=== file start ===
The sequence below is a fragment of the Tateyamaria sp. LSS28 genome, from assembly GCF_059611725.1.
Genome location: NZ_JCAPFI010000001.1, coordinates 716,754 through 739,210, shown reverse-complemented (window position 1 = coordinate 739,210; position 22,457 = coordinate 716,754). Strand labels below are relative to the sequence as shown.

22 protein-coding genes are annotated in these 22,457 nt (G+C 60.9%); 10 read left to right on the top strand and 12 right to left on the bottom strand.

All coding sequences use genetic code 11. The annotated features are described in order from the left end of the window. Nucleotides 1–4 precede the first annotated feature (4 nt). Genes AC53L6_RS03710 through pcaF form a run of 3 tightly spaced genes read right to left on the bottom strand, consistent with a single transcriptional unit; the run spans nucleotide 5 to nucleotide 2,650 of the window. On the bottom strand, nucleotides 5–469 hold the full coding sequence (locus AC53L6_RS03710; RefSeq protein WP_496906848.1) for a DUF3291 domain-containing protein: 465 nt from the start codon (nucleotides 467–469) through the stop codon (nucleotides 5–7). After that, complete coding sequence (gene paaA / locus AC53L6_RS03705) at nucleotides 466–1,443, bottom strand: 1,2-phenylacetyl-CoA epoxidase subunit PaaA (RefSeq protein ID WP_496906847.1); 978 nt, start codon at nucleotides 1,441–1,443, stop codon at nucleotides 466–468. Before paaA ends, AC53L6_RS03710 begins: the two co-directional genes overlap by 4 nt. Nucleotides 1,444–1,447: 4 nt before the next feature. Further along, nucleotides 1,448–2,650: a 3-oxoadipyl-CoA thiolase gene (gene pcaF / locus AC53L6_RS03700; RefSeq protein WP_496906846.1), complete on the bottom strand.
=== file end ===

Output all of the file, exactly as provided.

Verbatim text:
The sequence below is a fragment of the Tateyamaria sp. LSS28 genome, from assembly GCF_059611725.1.
Genome location: NZ_JCAPFI010000001.1, coordinates 716,754 through 739,210, shown reverse-complemented (window position 1 = coordinate 739,210; position 22,457 = coordinate 716,754). Strand labels below are relative to the sequence as shown.

22 protein-coding genes are annotated in these 22,457 nt (G+C 60.9%); 10 read left to right on the top strand and 12 right to left on the bottom strand.

All coding sequences use genetic code 11. The annotated features are described in order from the left end of the window. Nucleotides 1–4 precede the first annotated feature (4 nt). Genes AC53L6_RS03710 through pcaF form a run of 3 tightly spaced genes read right to left on the bottom strand, consistent with a single transcriptional unit; the run spans nucleotide 5 to nucleotide 2,650 of the window. On the bottom strand, nucleotides 5–469 hold the full coding sequence (locus AC53L6_RS03710; RefSeq protein WP_496906848.1) for a DUF3291 domain-containing protein: 465 nt from the start codon (nucleotides 467–469) through the stop codon (nucleotides 5–7). After that, complete coding sequence (gene paaA / locus AC53L6_RS03705) at nucleotides 466–1,443, bottom strand: 1,2-phenylacetyl-CoA epoxidase subunit PaaA (RefSeq protein ID WP_496906847.1); 978 nt, start codon at nucleotides 1,441–1,443, stop codon at nucleotides 466–468. Before paaA ends, AC53L6_RS03710 begins: the two co-directional genes overlap by 4 nt. Nucleotides 1,444–1,447: 4 nt before the next feature. Further along, nucleotides 1,448–2,650: a 3-oxoadipyl-CoA thiolase gene (gene pcaF / locus AC53L6_RS03700; RefSeq protein WP_496906846.1), complete on the bottom strand.